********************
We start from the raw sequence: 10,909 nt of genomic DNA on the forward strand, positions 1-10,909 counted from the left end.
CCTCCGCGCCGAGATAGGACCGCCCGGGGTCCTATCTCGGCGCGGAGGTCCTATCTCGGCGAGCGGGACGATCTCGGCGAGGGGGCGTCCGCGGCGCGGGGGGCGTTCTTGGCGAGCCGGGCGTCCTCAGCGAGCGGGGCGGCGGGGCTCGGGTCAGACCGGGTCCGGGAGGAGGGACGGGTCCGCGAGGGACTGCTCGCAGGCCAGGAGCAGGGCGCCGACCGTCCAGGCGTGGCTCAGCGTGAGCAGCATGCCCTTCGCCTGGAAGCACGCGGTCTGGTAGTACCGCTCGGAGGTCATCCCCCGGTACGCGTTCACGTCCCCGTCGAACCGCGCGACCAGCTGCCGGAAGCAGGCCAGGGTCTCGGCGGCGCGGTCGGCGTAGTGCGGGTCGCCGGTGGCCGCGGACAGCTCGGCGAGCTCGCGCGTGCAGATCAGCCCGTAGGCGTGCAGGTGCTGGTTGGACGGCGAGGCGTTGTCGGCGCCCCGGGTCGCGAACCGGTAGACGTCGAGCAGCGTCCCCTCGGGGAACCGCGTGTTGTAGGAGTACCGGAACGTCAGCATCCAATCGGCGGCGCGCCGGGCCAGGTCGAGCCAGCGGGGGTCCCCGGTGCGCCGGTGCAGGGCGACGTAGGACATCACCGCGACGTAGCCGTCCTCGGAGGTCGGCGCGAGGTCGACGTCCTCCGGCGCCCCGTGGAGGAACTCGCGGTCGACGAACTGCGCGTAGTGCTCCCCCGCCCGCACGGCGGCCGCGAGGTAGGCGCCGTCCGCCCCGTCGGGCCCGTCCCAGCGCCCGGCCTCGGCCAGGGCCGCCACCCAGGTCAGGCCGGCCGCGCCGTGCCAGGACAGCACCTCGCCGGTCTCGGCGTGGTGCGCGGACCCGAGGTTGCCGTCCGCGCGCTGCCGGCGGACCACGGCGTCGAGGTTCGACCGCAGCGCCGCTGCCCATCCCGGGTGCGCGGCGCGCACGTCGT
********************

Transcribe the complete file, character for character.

We start from the raw sequence: 10,909 nt of genomic DNA on the forward strand, positions 1-10,909 counted from the left end.
CCTCCGCGCCGAGATAGGACCGCCCGGGGTCCTATCTCGGCGCGGAGGTCCTATCTCGGCGAGCGGGACGATCTCGGCGAGGGGGCGTCCGCGGCGCGGGGGGCGTTCTTGGCGAGCCGGGCGTCCTCAGCGAGCGGGGCGGCGGGGCTCGGGTCAGACCGGGTCCGGGAGGAGGGACGGGTCCGCGAGGGACTGCTCGCAGGCCAGGAGCAGGGCGCCGACCGTCCAGGCGTGGCTCAGCGTGAGCAGCATGCCCTTCGCCTGGAAGCACGCGGTCTGGTAGTACCGCTCGGAGGTCATCCCCCGGTACGCGTTCACGTCCCCGTCGAACCGCGCGACCAGCTGCCGGAAGCAGGCCAGGGTCTCGGCGGCGCGGTCGGCGTAGTGCGGGTCGCCGGTGGCCGCGGACAGCTCGGCGAGCTCGCGCGTGCAGATCAGCCCGTAGGCGTGCAGGTGCTGGTTGGACGGCGAGGCGTTGTCGGCGCCCCGGGTCGCGAACCGGTAGACGTCGAGCAGCGTCCCCTCGGGGAACCGCGTGTTGTAGGAGTACCGGAACGTCAGCATCCAATCGGCGGCGCGCCGGGCCAGGTCGAGCCAGCGGGGGTCCCCGGTGCGCCGGTGCAGGGCGACGTAGGACATCACCGCGACGTAGCCGTCCTCGGAGGTCGGCGCGAGGTCGACGTCCTCCGGCGCCCCGTGGAGGAACTCGCGGTCGACGAACTGCGCGTAGTGCTCCCCCGCCCGCACGGCGGCCGCGAGGTAGGCGCCGTCCGCCCCGTCGGGCCCGTCCCAGCGCCCGGCCTCGGCCAGGGCCGCCACCCAGGTCAGGCCGGCCGCGCCGTGCCAGGACAGCACCTCGCCGGTCTCGGCGTGGTGCGCGGACCCGAGGTTGCCGTCCGCGCGCTGCCGGCGGACCACGGCGTCGAGGTTCGACCGCAGCGCCGCTGCCCATCCCGGGTGCGCGGCGCGCACGTCGT